Surprisingly, a high proportion of PD-20 subjects were still living at home (89%). This percentage was lower than that reported in a study of NPF-QII patients with 10 years PD survival [22], probably reflective of disease progression. The need for caregivers in this population (88%) is important to highlight and has implications for increased costs of care. Another important finding was caregiver burden, which also translates to higher costs [23, 24]. Likewise, almost half of the PD-20 subjects visited an emergency room or a hospital in the past year, which would also increase cost of care [23]. Of interest is that half of the patients reported exercising, although the type, frequency, and intensity were not recorded. This warrants further study, particularly given the postulated neuroprotective effect of exercise in dementia and Parkinson’s disease. Almost half had undergone DBS; whether this could be a factor relating to better survival is unknown, and will need to be examined in future prospective case-control natural history studies.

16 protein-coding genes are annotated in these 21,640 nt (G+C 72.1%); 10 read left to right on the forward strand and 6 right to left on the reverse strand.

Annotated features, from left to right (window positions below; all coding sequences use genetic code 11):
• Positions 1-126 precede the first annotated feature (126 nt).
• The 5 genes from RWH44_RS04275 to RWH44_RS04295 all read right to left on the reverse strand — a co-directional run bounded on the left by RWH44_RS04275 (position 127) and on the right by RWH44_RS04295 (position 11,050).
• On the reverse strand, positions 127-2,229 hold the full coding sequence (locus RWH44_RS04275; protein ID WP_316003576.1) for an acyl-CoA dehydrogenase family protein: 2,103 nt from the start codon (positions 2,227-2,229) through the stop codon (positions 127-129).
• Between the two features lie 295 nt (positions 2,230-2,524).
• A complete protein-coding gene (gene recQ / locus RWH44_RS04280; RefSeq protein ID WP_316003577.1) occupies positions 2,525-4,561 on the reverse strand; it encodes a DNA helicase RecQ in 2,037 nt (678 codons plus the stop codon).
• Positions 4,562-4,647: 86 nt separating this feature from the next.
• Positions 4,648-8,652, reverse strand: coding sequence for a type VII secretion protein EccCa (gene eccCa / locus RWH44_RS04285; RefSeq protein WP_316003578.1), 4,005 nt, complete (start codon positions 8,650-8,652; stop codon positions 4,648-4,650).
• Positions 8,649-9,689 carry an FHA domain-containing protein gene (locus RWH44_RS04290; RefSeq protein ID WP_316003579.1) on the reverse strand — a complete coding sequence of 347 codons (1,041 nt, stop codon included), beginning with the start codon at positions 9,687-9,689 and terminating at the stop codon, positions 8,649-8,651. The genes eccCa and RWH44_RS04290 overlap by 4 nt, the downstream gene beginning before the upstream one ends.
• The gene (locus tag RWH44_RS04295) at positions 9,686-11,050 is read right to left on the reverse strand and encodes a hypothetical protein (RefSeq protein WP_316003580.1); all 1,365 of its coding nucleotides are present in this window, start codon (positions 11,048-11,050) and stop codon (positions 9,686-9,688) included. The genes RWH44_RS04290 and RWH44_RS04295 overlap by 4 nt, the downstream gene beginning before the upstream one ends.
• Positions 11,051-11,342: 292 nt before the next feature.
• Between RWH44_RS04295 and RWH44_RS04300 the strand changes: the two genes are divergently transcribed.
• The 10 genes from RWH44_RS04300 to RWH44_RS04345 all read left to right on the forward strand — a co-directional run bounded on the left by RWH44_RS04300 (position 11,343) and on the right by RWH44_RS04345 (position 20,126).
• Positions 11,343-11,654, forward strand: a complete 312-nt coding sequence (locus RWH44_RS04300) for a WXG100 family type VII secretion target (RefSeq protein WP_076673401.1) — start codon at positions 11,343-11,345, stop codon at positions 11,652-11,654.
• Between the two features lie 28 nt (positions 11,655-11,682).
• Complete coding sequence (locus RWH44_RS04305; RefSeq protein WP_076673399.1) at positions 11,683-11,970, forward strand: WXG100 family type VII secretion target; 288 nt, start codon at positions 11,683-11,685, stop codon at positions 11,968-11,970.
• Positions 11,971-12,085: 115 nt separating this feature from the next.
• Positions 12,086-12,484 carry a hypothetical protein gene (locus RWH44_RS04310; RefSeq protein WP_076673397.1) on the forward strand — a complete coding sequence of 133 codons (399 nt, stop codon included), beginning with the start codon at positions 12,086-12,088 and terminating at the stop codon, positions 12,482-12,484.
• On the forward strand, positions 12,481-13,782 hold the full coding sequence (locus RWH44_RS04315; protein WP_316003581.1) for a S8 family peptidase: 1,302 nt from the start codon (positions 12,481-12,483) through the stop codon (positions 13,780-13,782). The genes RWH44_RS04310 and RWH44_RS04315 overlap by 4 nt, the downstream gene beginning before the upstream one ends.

Remarkably, there was little difference betweenPD-20 subjects aged <70 years old versus those ≥70. The older subjects had worse function in a single cognitive domain (delayed verbal recall) likely explained by the age difference [12, 13]. It is noteworthy that this did not lead to a measurable difference in QoL, caregiver burden, or increased use of cognitive enhancement or antipsychotic medications. We anticipated worse mobility in the older PD-20 group, but their motor performance is likely an integral link to their survival. Also, the absence of a difference in mobility could explain why the QoL and caregiver burden was similar for the two subgroups, as impaired gait impacts QoL [25]. Those younger than age 70 had significantly higher rates of DBS treatment, which is not surprising given the risks of DBS surgery increase in those above age 70. However, the age at which DBS was performed was not recorded.